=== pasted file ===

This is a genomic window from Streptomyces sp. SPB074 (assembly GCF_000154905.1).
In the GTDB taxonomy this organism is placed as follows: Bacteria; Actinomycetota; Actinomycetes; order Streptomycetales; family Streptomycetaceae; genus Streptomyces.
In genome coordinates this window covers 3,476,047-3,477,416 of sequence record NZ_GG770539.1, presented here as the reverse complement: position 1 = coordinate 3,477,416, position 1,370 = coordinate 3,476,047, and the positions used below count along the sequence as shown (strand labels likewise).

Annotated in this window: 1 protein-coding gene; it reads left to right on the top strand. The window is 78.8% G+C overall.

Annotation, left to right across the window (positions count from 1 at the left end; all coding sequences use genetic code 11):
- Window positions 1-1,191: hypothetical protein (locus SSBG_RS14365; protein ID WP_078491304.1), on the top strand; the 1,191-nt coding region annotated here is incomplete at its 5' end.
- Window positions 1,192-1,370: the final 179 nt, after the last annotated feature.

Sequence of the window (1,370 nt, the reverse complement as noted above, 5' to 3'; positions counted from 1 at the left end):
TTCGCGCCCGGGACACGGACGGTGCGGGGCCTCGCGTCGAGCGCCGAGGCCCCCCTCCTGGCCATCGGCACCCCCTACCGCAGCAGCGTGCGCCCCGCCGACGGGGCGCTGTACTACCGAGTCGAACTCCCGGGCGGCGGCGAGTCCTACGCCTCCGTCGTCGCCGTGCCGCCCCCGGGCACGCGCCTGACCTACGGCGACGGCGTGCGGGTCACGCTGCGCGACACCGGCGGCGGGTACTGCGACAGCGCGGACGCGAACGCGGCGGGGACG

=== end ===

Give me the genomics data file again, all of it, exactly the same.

This is a genomic window from Streptomyces sp. SPB074 (assembly GCF_000154905.1).
In the GTDB taxonomy this organism is placed as follows: Bacteria; Actinomycetota; Actinomycetes; order Streptomycetales; family Streptomycetaceae; genus Streptomyces.
In genome coordinates this window covers 3,476,047-3,477,416 of sequence record NZ_GG770539.1, presented here as the reverse complement: position 1 = coordinate 3,477,416, position 1,370 = coordinate 3,476,047, and the positions used below count along the sequence as shown (strand labels likewise).

Annotated in this window: 1 protein-coding gene; it reads left to right on the top strand. The window is 78.8% G+C overall.

Annotation, left to right across the window (positions count from 1 at the left end; all coding sequences use genetic code 11):
- Window positions 1-1,191: hypothetical protein (locus SSBG_RS14365; protein ID WP_078491304.1), on the top strand; the 1,191-nt coding region annotated here is incomplete at its 5' end.
- Window positions 1,192-1,370: the final 179 nt, after the last annotated feature.

Sequence of the window (1,370 nt, the reverse complement as noted above, 5' to 3'; positions counted from 1 at the left end):
TTCGCGCCCGGGACACGGACGGTGCGGGGCCTCGCGTCGAGCGCCGAGGCCCCCCTCCTGGCCATCGGCACCCCCTACCGCAGCAGCGTGCGCCCCGCCGACGGGGCGCTGTACTACCGAGTCGAACTCCCGGGCGGCGGCGAGTCCTACGCCTCCGTCGTCGCCGTGCCGCCCCCGGGCACGCGCCTGACCTACGGCGACGGCGTGCGGGTCACGCTGCGCGACACCGGCGGCGGGTACTGCGACAGCGCGGACGCGAACGCGGCGGGGACG